Sub 2k Marilyns: Meikle Bin.
Distance: 8km (cycling), 2km (walking) + 1.5km
Ascent: 240m (cycling), 170m (walking) + 80m
Time: 1 hour + 35 minutes.
Weather: Grey with showers, brightening (and breezing) up later.
An additional 32.5 miles of road cycling to Meikle Bin (en-route from Glasgow to Stirling).
23 miles of cycling to Duncarnock.
Jackie was working over in Stirling on Saturday morning, so I thought about a wander somewhere in the Ochils. She fancied coming along too, so I wondered what to do first. Why not have a bit of a lie-in and cycle through to Stirling? And a quick scoot up Meikle Bin wouldn't do any harm either.
Last time I had cycled over the Crow Road, Meikle Bin had seemed surprisingly close to the high point, and I had wondered about a quick approach from that side. But since I was heading round to the Carron Reservoir anyway, I thought a cycle up the normal approach and a quick leg up the last bit on foot would suit the grey and showery weather best.
Stirling cycle map
It was grey but dry as I passed out of Glasgow and through Torrance and Lennoxtown, before the big climb up the side of Campsie Glen. A speedy descent to Fintry didn't have the spectacular panorama of the southern highlands that I'd seen on my previous Campsies circuit a few weeks earlier, but was enjoyable nonetheless. Then it was back uphill again past the Loup of Fintry and onto the forestry tracks that wind around the northern slopes of Meikle Bin.
Fintry from the Carron Valley road
Lower down I saw no-one, but once out into a felled area it became fairly busy, largely with a large group of guys. After locking my bike to a signpost next to the final cone, I passed a large group of female walkers. Other than that, there were a couple of other folk about.
Looking back towards Fintry
Carron Valley Reservoir
Approaching Meikle Bin
A steep but easy final ascent brought me to good views of the Carron Reservoir. I got the feeling there would be good views of the highlands to the north, but only odd glimpses were available today.
Summit of Meikle Bin
Tomtain from Meikle Bin
Stronend from Meikle Bin
The rain stayed off until a minute or so before I reached my bike, at which point it started bucketing down. The shower stayed with me all the way back to the tarmac, and onward to the minor road cutting across the Gargunnock Hills to Stirling. I took off my jacket when it eased, then suddenly it was **** down again! Fortunately the weather cleared a bit as I approached the high point, and there were views of the Ochils and the interesting reservoirs and crags on the edge of this range. I was glad to see something as I had been keen to cycle over this road for some time.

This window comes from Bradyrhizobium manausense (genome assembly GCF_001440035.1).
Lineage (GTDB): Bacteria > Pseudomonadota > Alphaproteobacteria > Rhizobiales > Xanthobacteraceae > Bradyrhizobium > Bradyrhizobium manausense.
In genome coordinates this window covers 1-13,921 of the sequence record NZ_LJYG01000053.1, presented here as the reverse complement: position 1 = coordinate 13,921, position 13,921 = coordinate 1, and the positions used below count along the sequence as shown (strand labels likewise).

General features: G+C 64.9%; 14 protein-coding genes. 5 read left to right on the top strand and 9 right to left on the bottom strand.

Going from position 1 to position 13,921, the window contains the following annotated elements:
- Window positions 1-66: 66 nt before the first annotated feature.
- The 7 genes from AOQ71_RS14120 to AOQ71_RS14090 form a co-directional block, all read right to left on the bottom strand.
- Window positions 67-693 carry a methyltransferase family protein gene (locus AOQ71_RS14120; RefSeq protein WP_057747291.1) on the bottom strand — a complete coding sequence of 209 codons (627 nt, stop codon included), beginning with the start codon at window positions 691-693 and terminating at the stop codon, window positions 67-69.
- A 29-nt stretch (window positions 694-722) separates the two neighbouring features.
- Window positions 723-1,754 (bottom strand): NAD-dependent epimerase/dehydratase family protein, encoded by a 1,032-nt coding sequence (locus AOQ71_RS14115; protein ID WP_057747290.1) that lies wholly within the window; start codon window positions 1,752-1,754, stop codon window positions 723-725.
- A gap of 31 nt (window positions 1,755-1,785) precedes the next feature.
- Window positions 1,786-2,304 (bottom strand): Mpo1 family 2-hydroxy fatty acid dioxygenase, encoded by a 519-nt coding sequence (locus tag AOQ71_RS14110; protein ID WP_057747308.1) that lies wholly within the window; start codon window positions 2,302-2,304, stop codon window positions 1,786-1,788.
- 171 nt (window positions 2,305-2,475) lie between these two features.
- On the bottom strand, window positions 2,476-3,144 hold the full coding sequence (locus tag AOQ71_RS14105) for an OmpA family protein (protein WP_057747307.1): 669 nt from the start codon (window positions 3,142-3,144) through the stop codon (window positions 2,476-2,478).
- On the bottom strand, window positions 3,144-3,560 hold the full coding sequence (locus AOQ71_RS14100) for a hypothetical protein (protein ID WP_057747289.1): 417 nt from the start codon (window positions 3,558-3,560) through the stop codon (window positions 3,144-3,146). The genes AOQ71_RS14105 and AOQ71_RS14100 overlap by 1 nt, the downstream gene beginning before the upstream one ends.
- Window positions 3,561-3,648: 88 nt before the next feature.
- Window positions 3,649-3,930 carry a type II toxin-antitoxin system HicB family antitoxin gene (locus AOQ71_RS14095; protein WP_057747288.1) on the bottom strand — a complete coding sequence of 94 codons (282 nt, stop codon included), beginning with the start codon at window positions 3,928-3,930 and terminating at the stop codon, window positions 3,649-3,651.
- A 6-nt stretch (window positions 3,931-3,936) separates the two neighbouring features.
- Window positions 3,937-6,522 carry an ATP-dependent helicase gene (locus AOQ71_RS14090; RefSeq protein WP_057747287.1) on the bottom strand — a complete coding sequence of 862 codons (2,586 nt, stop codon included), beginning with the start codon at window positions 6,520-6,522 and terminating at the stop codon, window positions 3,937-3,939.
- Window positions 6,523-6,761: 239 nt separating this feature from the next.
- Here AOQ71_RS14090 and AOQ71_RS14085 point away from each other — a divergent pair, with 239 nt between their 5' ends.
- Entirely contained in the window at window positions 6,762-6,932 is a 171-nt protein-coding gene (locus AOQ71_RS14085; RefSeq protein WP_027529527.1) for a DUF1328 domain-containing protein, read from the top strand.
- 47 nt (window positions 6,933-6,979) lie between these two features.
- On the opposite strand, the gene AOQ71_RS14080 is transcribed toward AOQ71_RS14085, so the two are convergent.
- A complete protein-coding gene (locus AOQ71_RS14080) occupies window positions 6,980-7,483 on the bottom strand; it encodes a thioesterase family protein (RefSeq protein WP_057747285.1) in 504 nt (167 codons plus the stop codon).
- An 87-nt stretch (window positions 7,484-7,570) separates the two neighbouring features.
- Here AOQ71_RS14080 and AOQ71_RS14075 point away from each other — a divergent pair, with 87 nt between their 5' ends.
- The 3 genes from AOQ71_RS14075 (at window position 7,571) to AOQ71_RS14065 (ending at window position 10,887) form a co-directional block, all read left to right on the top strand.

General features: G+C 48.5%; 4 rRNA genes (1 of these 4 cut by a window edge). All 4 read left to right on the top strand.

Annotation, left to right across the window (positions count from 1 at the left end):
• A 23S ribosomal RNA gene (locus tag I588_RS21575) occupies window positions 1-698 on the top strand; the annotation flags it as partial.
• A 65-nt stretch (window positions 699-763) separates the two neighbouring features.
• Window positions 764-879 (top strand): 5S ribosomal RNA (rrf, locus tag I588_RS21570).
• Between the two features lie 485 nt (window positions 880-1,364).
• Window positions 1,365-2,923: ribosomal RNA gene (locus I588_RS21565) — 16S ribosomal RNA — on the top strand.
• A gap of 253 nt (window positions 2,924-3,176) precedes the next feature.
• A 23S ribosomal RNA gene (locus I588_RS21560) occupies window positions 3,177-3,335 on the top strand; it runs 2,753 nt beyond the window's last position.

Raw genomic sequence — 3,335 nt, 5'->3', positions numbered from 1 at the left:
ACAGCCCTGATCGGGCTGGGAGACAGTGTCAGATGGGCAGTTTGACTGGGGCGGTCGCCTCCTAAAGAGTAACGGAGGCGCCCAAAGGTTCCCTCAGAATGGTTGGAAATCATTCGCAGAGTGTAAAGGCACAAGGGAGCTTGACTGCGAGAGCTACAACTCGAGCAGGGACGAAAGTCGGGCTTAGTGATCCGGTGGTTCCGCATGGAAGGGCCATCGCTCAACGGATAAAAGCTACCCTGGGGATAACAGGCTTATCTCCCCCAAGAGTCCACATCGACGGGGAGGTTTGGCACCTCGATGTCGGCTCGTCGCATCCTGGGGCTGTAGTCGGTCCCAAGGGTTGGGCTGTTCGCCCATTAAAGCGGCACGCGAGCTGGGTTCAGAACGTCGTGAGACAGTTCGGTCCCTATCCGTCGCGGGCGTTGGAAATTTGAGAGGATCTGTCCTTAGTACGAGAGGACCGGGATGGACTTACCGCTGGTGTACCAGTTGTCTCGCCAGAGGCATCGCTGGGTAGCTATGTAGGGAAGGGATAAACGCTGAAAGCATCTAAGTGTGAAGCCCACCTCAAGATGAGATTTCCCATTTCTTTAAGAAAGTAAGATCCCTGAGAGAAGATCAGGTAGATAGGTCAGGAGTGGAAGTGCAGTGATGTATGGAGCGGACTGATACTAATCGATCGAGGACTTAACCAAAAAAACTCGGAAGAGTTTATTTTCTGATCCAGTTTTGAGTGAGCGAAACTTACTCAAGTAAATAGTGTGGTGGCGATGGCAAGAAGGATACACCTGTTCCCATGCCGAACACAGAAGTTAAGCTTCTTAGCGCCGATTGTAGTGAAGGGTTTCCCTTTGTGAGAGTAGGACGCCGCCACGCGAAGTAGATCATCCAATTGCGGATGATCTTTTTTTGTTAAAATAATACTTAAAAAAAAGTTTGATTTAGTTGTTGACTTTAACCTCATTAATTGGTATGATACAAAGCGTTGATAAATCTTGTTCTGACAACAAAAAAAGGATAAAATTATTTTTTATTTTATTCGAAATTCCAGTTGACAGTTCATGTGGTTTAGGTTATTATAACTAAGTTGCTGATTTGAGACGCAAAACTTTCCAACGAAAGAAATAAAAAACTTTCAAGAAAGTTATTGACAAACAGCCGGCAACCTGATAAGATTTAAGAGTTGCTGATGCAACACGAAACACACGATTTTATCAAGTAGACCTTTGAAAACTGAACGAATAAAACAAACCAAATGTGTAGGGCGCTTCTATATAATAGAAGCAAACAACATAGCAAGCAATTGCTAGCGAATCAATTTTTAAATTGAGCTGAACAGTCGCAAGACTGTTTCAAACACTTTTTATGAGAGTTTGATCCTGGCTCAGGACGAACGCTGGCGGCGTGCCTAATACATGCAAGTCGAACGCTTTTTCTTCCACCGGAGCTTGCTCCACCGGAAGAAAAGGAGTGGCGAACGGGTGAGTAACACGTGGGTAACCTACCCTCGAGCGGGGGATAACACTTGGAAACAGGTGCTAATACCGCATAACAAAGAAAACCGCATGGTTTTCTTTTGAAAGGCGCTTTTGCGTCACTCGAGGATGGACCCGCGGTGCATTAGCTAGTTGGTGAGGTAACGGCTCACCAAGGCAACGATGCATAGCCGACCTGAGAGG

Firth of Forth
The surface was rough but until a couple of miles out of town, there was no other traffic. I meandered around Stirling and found my way out to Bannockburn as Jackie was finishing up work.She was knackered, and another large shower hit at this point, so we just decided to head back to Glasgow instead of going up any hills .
Ochils from above Loch Coulter
The weather in Glasgow was much better than further east for once, so later in the afternoon, we set out on the bikes again in search of Duncarnock. This hill, hidden away behind Barrhead, is quite striking but practically impossible to spot on the map as it is so small. We toiled up the A77 to Newton Mearns, only having to stop at one toilet for Jackie to pee . After meandering around some minor roads for a short while, there it was.
Duncanock cycle map
Although tiny, the cone of Duncarnock is very steep. We had to wander through a couple of fields of cows and past the corner of Glanderston Reservoir to get to it. Then steeply up, but not for long!
Short but steep!
As with most high points to the south of Glasgow, there is a good range of Lomond and Clyde hills on view. We took a slightly more circuitous, less steep route back to the bikes.
Slopes of Duncarnock
Kilpatrick hills and Arrochar/Ben Lomond
Duncarnock from Glanderston Reservoir
Time to head back to Glasgow for dinner. We dropped down into Barrhead then found some of the worst tarmac in the Central Belt (some good competition around) to take us home. A reasonable day out cobbled together from some scraps.
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